2019 Women’s Report Card Launch

ContactsKelly Pohatu, Events and Communications Coordinator
Daniel Kiely, Senior Research Fellow
Rebecca Cassells, Principal Research Fellow
Published4 October 2019

In September, the Honourable Simone McGurk MLA, WA Minister for Women officially launched the 2019 Women’s Report Card – a joint initiative between BCEC and the Department of Communities.

Led by BCEC researchers Associate Professor Rebecca Cassells and Dr Daniel Kiely, the report card presents fact-based information to raise awareness of the status of West Australian women, and is an important evidence base to underpin actions to address barriers to women’s progress and promote the benefits of greater gender equity.

Importantly, the report card will inform the development of the State Government’s first 10-year Women’s Plan.

Noongar Elder Robyn Collard who delivered a warm welcome to country in both Noongar and English, and spoke about the matrilineal Noongar culture and the importance of gender equality.

Director General of the Department of Communities, Michelle Andrews said the women’s report card shows that while we have made some progress towards greater gender equity, there is still a long way to go.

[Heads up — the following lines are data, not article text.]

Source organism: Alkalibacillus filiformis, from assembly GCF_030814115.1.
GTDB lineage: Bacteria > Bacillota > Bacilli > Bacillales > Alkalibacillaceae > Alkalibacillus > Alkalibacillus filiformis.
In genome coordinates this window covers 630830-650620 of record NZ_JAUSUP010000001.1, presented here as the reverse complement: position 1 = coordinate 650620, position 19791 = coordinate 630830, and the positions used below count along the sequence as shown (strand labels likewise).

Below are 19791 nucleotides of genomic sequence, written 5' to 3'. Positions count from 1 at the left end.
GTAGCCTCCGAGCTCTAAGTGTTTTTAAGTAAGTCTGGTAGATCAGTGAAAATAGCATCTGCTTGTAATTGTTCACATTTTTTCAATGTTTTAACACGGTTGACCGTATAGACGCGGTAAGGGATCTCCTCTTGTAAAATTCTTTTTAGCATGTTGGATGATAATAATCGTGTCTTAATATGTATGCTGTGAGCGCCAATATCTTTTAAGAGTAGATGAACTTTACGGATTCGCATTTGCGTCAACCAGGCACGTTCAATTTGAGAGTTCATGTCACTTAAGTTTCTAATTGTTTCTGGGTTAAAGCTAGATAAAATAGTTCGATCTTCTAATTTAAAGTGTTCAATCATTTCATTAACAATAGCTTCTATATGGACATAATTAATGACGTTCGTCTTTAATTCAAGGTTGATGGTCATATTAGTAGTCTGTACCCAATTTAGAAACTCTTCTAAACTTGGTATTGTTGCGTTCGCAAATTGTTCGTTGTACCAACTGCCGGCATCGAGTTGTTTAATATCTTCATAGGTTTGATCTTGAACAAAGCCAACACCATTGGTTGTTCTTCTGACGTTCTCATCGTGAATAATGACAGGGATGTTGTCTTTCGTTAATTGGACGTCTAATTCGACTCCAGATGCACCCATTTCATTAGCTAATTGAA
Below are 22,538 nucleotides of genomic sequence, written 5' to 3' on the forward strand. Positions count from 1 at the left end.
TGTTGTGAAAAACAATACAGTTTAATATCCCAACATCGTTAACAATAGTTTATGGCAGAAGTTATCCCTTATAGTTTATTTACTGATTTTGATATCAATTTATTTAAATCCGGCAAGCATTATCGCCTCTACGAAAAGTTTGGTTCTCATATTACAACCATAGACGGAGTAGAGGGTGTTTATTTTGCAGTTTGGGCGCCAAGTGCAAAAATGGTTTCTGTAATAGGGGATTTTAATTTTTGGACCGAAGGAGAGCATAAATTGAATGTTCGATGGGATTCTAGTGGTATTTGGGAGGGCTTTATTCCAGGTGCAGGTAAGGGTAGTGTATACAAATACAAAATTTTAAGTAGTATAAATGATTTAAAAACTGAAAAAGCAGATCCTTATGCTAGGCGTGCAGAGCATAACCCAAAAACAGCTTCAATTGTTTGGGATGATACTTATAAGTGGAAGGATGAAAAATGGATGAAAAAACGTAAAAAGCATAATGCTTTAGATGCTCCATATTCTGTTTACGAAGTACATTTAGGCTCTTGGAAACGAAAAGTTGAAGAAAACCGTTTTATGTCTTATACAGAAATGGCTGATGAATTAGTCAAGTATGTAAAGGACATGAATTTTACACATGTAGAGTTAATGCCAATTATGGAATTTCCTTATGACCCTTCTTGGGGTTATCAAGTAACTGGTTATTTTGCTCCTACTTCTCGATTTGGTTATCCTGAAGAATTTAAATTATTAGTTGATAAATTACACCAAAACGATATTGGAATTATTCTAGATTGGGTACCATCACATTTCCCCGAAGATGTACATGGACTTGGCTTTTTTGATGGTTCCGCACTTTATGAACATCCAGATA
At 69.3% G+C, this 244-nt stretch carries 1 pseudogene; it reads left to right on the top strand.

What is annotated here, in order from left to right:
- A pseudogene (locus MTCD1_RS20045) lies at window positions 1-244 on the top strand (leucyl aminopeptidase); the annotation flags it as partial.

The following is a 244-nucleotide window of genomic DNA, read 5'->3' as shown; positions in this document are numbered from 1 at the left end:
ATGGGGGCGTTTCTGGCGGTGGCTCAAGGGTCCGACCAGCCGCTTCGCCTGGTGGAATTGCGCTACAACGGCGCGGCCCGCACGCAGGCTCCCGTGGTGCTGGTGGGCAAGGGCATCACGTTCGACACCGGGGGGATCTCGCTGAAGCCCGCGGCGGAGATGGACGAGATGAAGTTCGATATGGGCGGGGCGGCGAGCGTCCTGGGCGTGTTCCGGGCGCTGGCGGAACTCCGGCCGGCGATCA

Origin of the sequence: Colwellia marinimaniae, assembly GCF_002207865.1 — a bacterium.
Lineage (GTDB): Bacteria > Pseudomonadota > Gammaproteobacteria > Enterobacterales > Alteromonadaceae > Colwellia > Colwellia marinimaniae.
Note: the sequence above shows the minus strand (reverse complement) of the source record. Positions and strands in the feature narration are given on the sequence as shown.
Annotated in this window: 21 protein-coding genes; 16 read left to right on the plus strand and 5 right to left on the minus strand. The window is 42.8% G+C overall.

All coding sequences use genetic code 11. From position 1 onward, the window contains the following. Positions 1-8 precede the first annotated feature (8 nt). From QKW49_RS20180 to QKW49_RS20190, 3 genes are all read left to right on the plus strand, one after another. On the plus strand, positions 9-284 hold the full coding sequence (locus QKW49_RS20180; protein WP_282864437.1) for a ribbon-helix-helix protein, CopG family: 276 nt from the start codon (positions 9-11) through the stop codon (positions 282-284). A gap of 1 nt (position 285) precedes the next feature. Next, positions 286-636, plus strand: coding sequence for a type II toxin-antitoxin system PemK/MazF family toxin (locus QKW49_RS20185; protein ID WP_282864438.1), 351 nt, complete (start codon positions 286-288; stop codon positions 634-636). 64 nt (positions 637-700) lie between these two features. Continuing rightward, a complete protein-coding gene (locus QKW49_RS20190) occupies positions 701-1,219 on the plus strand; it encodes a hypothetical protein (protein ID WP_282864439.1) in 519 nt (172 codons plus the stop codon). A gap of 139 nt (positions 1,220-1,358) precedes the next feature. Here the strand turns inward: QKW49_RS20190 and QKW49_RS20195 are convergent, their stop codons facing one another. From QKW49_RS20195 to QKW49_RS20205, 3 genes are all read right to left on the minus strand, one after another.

During her official report launch speech, Minister McGurk said that the report card offers sobering insights into the scale of the challenges faced by women.

“Women are still at considerable risk of violence and abuse, and WA’s gender pay gap is consistently high. We acknowledge that there is still work to do to achieve gender equality.”

“This report maps the progress of women in our State over time and expands the work of previous editions to provide a comprehensive evidence base outlining their status.”

“The indicators demonstrate women’s contributions to the Western Australian economy and community, participation in the workforce and representation across a range of leadership roles and ensures evidence-based, appropriate and well-targeted policy development and service delivery across government, the private sector and communities.”

Women's Report Card Launch, photo of Rowan Munchenberg, Simone McGurk and Michelle AndrewsRowan Munchenberg, Managing Director, Bankwest; Hon. Simone McGurk MLA, Minister for Women’s Interests and Michelle Andrews, Director General,  WA Department of Communities.

 

In speaking to the findings of the report, Daniel Kiely said that in 2019, there were more than 1.3 million women and girls in Western Australia, comprising 50.4 per cent of the WA population.

“Despite making up half of the population, women can face gender-related inequalities, discrimination and disadvantage in various aspects of their lives. These factors impact negatively on women’s ability to engage and participate fully in their communities, the economy and life more generally.”

In terms of women’s health and wellbeing, Dr Kiely noted that while women have seen improvements in life expectancy, teenage pregnancy rates, breast cancer survival rates and some areas of lifestyle behaviours, “levels of obesity for both women and men in WA continue to increase”.

“In 2002, around one-fifth of women were classified as being obese in WA. By 2017, this increased to nearly one-third of women. That is, a 10 percentage point increase for women.”